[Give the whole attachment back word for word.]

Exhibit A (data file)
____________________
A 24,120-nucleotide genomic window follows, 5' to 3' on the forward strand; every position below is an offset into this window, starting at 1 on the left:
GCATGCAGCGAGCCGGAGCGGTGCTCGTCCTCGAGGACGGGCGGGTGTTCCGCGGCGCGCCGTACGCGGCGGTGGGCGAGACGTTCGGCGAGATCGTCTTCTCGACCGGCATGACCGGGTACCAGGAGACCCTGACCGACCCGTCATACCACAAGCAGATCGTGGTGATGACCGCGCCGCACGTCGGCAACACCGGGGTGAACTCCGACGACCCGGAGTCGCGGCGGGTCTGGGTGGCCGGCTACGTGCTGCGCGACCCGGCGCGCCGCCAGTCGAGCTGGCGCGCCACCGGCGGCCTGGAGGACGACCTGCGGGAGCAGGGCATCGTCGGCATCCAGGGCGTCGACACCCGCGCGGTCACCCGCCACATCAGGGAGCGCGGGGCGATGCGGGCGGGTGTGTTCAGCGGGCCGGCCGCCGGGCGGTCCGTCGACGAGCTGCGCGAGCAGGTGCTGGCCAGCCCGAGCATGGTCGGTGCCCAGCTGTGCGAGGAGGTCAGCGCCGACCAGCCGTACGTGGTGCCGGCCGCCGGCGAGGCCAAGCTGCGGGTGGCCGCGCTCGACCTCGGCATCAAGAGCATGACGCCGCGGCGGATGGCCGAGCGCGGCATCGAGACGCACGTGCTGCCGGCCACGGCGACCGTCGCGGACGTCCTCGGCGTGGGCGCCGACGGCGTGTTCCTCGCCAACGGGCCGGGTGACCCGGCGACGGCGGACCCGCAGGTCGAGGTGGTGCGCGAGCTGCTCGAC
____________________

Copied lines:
A 24,120-nucleotide genomic window follows, 5' to 3' on the forward strand; every position below is an offset into this window, starting at 1 on the left:
GCATGCAGCGAGCCGGAGCGGTGCTCGTCCTCGAGGACGGGCGGGTGTTCCGCGGCGCGCCGTACGCGGCGGTGGGCGAGACGTTCGGCGAGATCGTCTTCTCGACCGGCATGACCGGGTACCAGGAGACCCTGACCGACCCGTCATACCACAAGCAGATCGTGGTGATGACCGCGCCGCACGTCGGCAACACCGGGGTGAACTCCGACGACCCGGAGTCGCGGCGGGTCTGGGTGGCCGGCTACGTGCTGCGCGACCCGGCGCGCCGCCAGTCGAGCTGGCGCGCCACCGGCGGCCTGGAGGACGACCTGCGGGAGCAGGGCATCGTCGGCATCCAGGGCGTCGACACCCGCGCGGTCACCCGCCACATCAGGGAGCGCGGGGCGATGCGGGCGGGTGTGTTCAGCGGGCCGGCCGCCGGGCGGTCCGTCGACGAGCTGCGCGAGCAGGTGCTGGCCAGCCCGAGCATGGTCGGTGCCCAGCTGTGCGAGGAGGTCAGCGCCGACCAGCCGTACGTGGTGCCGGCCGCCGGCGAGGCCAAGCTGCGGGTGGCCGCGCTCGACCTCGGCATCAAGAGCATGACGCCGCGGCGGATGGCCGAGCGCGGCATCGAGACGCACGTGCTGCCGGCCACGGCGACCGTCGCGGACGTCCTCGGCGTGGGCGCCGACGGCGTGTTCCTCGCCAACGGGCCGGGTGACCCGGCGACGGCGGACCCGCAGGTCGAGGTGGTGCGCGAGCTGCTCGAC